I Havenít Owned A TV Since 2001
When I go back to the US for a visit, I am overwhelmed by the ubiquitousness of television in public spaces. I hear it blaring everywhere – in the airport lounge, while waiting for an oil change, in the doctor’s waiting room, at the highway rest stop.
It jangles my nerves.
I haven’t owned a TV for a long time. The last physical TV we had was mostly used to watch movies that we rented from Blockbuster for Family Movie Night. It was attached to a VCR and it was a long time ago.
For years, I knew very little about TV shows that were current. I’d vaguely hear about popular shows like The West Wing, 24, Game of Thrones and Grey’s Anatomy, but never saw a single episode of any of them.
And then came This Is Us. It got so much buzz that even I was curious.
By this time, I had been living without a TV for more than 15 years and in Israel for more than seven. I only knew two families who had an actual TV. Apart from a few threads on Facebook, most people I know never speak about television.
Ah, but VPN technology and sites like Hulu allow ex-pat Americans like me to watch network television in Israel, even without a TV. So I found a way to watch This Is Us halfway around the world and I haven’t missed an episode yet.
And then there’s EllenTube. I’ve never seen a full episode of The Ellen Show, but, because of Facebook, I have seen dozens of clips of celebrity interviews and a hundred sentimental stories of people whose lives she changes with a significant cash gift.
Her tag line “Be Kind To One Another” is actually a very Jewish concept.
From the Talmud, we learn that kol yisrael arevim zeh bazeh, which means that all Jewish people are responsible for each other. Helping to take care of one another, particularly where there is great need, is a very Jewish value.
And in Ethics of the Fathers, it says, “On three things the world stands: on Torah, on service [of God], and on acts of human kindness.”
Without being Jewish herself, by promoting kindness to others, Ellen DeGeneres reflects an important Jewish value.
But there is one feature on her show that gnaws at me.
It’s called 12 Days of Giveaways.
For those who haven’t seen it, the premise is that, for 12 days in December, Ellen and a celebrity guest give thousands of dollars of gifts to each member of the studio audience. The gifts include things like robotic vacuum cleaners, three-night four-day resort stays, kitchen appliances, smart phones, gift cards and, of course, 65-inch TVs. That’s over five feet of TV screen, intended for use in private homes.
The hype is huge.There are dancing reindeer, elves and Santas. Lively Christmas music plays. Each gift is hidden behind a giant panel wrapped like a gift box. When it’s revealed, the audience members go wild.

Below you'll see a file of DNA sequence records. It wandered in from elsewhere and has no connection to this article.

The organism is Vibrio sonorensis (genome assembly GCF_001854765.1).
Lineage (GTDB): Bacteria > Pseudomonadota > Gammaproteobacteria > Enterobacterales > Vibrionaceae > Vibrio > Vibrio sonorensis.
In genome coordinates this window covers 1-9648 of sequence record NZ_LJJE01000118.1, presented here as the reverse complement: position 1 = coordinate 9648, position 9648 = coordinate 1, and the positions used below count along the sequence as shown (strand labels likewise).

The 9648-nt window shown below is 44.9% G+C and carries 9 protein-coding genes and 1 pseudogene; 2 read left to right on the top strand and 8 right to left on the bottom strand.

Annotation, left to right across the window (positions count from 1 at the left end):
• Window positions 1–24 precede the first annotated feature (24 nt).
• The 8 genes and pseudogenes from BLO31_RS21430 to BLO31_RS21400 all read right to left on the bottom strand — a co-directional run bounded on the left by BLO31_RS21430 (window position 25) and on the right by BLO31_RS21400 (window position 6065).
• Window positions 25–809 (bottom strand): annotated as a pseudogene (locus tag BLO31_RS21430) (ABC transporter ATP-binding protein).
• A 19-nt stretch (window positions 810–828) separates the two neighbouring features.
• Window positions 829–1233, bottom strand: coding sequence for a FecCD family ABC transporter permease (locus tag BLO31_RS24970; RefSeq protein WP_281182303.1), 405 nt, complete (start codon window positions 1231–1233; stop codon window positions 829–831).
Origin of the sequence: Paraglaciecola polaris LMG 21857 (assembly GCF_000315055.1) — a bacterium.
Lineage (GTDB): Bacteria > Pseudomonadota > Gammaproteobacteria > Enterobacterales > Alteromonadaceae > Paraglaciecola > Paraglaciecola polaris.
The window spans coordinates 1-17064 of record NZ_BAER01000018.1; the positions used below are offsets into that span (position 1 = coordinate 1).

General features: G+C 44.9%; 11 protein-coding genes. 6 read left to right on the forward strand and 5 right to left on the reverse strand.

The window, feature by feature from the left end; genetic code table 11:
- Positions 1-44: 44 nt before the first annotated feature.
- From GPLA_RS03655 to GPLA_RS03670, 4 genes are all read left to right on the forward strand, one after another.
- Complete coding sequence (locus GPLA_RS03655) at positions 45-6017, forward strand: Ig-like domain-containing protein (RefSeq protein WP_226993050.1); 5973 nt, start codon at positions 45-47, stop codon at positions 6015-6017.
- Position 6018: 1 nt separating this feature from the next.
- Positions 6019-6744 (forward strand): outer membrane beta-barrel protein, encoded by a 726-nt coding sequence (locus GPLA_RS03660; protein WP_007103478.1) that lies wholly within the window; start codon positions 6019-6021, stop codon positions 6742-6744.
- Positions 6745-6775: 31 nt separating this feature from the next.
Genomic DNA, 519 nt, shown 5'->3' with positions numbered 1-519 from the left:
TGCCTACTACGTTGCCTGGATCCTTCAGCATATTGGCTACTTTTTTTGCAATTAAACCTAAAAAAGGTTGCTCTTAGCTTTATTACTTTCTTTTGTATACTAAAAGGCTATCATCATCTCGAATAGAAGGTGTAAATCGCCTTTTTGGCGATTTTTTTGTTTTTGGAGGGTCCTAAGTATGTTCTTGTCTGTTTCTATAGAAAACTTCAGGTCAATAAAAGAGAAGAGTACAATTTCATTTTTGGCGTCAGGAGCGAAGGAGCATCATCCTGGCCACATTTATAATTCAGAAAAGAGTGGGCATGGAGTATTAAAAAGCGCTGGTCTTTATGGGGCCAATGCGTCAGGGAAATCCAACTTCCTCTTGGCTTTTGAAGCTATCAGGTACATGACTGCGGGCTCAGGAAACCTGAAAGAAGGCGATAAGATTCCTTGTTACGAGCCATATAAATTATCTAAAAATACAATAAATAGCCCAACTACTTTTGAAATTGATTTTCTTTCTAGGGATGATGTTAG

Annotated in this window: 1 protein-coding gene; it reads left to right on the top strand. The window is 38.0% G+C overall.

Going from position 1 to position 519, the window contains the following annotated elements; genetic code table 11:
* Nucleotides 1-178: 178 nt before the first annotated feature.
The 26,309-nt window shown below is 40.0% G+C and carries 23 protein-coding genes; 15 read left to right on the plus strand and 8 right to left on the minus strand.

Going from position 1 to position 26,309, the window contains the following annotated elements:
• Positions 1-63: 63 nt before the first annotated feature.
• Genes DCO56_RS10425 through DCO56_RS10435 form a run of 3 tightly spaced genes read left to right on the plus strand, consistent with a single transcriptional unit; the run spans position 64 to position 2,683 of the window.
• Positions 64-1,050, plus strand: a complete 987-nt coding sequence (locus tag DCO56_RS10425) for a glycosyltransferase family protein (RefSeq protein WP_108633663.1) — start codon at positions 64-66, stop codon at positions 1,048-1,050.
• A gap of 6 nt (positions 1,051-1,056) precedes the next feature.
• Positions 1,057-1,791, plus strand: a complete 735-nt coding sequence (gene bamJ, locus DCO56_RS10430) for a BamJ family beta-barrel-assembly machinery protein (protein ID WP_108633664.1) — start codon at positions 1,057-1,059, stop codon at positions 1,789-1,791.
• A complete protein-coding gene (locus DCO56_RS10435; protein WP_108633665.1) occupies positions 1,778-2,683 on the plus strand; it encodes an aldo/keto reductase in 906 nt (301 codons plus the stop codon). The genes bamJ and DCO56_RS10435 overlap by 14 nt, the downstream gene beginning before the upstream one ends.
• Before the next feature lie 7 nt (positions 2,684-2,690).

As the camera pans the studio audience, you see (mostly women under 50) jumping up and down, bursting into tears, covering their mouths in astonishment, clapping, hugging one another and screaming with joy. Once the audience starts to react, Ellen literally has to shout to be heard over their enthusiastic cacophony.
The 12 Days of Giveaways clips are six to eight minutes long. And as they play out, I am struck by the same contradictory set of thoughts.
On the one hand, even though Christmas is not my holiday and I lean toward minimalism and have absolutely no use or desire for almost any of the items she gives away each day (okay, Walmart gift cards aside), I recognize that there’s something powerful about Ellen using her fame and success as a force for good. She makes people happy. Even if some of the jumping up and down with glee is a bit staged, I am not oblivious the fact that she is making a lot of people very happy by giving them free (and expensive) stuff.
On the other hand, another side of me reels with discomfort at this enormous display of naked consumerism. There’s something vaguely distasteful about people getting so overwhelmed and excited about piles and piles of just so much stuff.
Imagine if we could generate even a fraction of this kind of enthusiasm for Jewish goals and experiences. Would we clap as much for Shabbat challah as for a set of Samsonite suitcases? Could we feel as overwhelmingly delighted by learning Torah as we do about receiving a Soda Stream system? Is it possible to imagine hugging a friend because we get to celebrate Chanukah in a few days as hard as we would if we were given a free ticket to Cancun?
Ellen’s 12 Days of Giveaways has a dark side. By exploiting an unhealthy emphasis on the ever-expanding consumption of material goods, it plays to people’s crass craving for things over enduring values and experiences.
Go ahead and call me a buzzkill for pointing that out. I don't mind.
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